Some related points can be found here. I hope that is somewhat helpful.


The problem was and is still that the reality of the male-female complementarity, and all the things that go with it or support it, like the concept of shakti, etc., are not considered relevant to life in the world, or at least are not discussed openly as a matter of sādhanā. No thought is given to the practical matter of sexual attraction in this world and how it is to be harnessed and used as an element of spiritual culture, and in particular the culture of madhura rasa.

The IGM follows the renunciate model, which holds that sexuality is the basis of material entanglement; sex desire is bondage. Even though the scriptures say that a grihastha can be a devotee equal to a renunciate, the fact is that marriage is only looked at as a concession to a frailty. "It is better to marry than to burn" is the way St. Paul put it. The grihastha is expected to adopt the renunciate world view, and this then leads to all the misogyny and depreciation of the role of women and sexuality in spiritual life.

Masculine prejudice and misogyny lead to caricatures like the one a critic recently offered, where he characterizes the entire idea of spiritual or sacred love as a misappropriation for the purpose of bhakti to satisfying base carnal urges. This is the hammer with which the orthodoxy always beats the heads of the sahajiyās. It is not entirely incorrect, because that danger is there. But a true sahajiyā recognizes that licentiousness (strī-saṅga) is not the same as the devotional association of a spiritual partner in love (satī-saṅga).

The prominence of Radha in our tradition is not without relevance to an understanding of the workings of love in this world. The very fact that we use a symbol for God that visibly incorporates the feminine, and even prioritizes it, is an affirmation of the primary value of femininity, which is love.

Therefore, any version of Gaudiya Vaishnavism that does not accept this principle AND applies it practically as a part of its sādhanā, will have difficulty progressing to the stage of genuine community. And if you follow my logic, you will se that it is a no-brainer.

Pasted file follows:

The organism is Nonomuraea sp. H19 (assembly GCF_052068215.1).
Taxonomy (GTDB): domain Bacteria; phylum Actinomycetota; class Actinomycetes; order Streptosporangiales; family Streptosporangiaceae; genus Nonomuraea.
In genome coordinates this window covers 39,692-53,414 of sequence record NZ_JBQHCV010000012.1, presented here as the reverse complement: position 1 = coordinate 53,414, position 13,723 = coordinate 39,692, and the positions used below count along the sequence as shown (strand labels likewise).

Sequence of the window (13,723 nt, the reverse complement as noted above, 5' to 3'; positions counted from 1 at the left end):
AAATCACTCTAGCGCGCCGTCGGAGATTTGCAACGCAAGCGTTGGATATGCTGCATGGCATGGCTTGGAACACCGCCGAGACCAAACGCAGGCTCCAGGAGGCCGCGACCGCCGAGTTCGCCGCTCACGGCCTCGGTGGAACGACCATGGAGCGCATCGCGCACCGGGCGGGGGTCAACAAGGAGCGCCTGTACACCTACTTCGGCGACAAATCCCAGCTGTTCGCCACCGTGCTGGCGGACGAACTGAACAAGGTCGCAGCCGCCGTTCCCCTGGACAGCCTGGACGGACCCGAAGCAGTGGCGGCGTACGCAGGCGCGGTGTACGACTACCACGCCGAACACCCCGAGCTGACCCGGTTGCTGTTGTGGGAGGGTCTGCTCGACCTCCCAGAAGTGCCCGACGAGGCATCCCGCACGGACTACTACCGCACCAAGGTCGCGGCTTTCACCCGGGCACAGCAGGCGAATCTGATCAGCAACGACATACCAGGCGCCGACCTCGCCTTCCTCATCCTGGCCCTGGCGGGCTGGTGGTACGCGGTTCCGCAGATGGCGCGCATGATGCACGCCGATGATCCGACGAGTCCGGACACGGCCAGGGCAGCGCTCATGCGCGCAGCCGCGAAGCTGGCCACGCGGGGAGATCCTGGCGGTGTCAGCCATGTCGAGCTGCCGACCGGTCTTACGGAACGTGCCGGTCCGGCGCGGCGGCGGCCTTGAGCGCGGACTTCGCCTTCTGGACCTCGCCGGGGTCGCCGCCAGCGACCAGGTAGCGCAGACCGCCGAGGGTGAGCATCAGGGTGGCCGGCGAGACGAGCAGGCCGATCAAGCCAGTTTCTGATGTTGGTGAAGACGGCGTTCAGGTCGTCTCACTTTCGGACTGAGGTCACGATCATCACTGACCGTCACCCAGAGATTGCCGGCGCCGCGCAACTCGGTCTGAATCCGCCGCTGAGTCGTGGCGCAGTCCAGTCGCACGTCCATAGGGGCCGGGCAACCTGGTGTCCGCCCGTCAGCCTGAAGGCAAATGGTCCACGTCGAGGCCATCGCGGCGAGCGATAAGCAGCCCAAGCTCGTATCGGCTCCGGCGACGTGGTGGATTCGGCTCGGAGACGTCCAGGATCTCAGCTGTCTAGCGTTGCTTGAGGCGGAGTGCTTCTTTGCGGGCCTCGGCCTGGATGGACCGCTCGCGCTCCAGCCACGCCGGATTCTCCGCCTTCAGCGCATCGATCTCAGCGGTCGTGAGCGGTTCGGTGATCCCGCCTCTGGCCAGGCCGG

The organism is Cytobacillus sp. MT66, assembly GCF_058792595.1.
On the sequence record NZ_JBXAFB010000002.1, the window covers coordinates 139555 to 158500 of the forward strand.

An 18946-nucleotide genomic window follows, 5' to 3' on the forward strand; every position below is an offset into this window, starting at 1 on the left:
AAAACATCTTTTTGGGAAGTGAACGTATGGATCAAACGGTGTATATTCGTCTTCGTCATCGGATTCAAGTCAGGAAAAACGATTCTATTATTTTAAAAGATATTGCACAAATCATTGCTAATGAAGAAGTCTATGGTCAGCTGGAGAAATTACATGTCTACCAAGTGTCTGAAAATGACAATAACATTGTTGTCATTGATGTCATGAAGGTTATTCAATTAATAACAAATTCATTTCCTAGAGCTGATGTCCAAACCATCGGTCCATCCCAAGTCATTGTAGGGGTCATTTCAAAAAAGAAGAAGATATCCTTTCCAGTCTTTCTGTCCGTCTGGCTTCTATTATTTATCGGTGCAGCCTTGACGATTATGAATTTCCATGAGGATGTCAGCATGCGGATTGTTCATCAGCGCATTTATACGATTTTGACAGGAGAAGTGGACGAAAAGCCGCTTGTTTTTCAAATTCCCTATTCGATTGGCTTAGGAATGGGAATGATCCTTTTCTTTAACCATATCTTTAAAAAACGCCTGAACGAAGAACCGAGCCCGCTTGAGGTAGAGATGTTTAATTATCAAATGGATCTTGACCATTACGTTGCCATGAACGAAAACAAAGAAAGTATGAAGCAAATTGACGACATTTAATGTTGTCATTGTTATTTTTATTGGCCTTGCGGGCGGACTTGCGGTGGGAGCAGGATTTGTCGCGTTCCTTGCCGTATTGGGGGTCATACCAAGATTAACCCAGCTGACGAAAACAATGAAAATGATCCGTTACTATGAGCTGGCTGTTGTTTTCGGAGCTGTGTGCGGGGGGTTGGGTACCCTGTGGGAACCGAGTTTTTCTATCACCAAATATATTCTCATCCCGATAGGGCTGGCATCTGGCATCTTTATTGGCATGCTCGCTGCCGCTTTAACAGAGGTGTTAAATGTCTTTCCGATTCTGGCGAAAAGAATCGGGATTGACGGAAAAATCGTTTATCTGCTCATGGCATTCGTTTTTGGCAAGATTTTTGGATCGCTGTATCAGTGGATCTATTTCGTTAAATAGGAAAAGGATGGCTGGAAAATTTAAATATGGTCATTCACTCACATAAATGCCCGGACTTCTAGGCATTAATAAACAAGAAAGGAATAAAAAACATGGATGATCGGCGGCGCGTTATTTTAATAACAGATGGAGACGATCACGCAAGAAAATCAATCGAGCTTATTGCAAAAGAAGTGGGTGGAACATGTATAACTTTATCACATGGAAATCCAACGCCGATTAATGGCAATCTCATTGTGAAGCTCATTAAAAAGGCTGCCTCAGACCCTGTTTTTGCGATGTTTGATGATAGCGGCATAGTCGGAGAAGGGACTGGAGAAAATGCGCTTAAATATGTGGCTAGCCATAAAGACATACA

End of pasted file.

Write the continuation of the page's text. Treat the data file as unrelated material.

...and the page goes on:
Can you present any shastric evidence to validate your advice? Where is this found in the writings of the foundational Goswamis of the Gaudiya cult?

One has to understand that pramāṇas are something that can be chosen selectively and then used as a guide to understanding the rest of a text or corpus of texts. Just like BhP 1.2.11 and 1.3.28 guide the Gaudiya Vaishnava understanding of the Bhāgavatam as mahā-vākyas or paribhāshās. This means that one should organize one’s understanding of other injunctions or prohibitions in the light of such overriding principles.

So, similarly, there are certain philosophical concepts, of which the "truth of the world" as opposed to the jagan mithyā of Shankara is the most important.

Once we accept that personhood, which includes gender distinction, is inherent in the very structure of reality, then we have to deal with the implications of such a discovery. The big mistake is to think there is no love in the world, to reduce every human interaction to lust and greed. Surely we are better than that, even if we fail in the attempt.
āmayo yaś ca bhūtānām jāyate yena suvrata
tad eva hy āmayaṁ dravyaṁ na punāti cikitsitam
O good soul, does not a thing, applied therapeutically, cure a disease which was caused by that very same thing?" (1.5.33)

Everything is an emanation from the Supreme Spirit, and by His inconceivable power He can convert spirit into matter and matter into spirit. Therefore a material thing (so-called) is at once turned into a spiritual force by the great will of the Lord. The necessary condition for such a change is to employ so-called matter in the service of the spirit. That is the way to treat our material diseases and elevate ourselves to the spiritual plane where there is no misery, no lamentation and no fear. When everything is thus employed in the service of the Lord, we can experience that there is nothing except the Supreme Brahman. The Vedic mantra that “everything is Brahman” is thus realized by us. [A. C. Bhaktivedanta Swami's translation and purport]

Surely something as important to human psychology as sexual love fits somewhere into "everything."
More here: Sex and Bhakti Yoga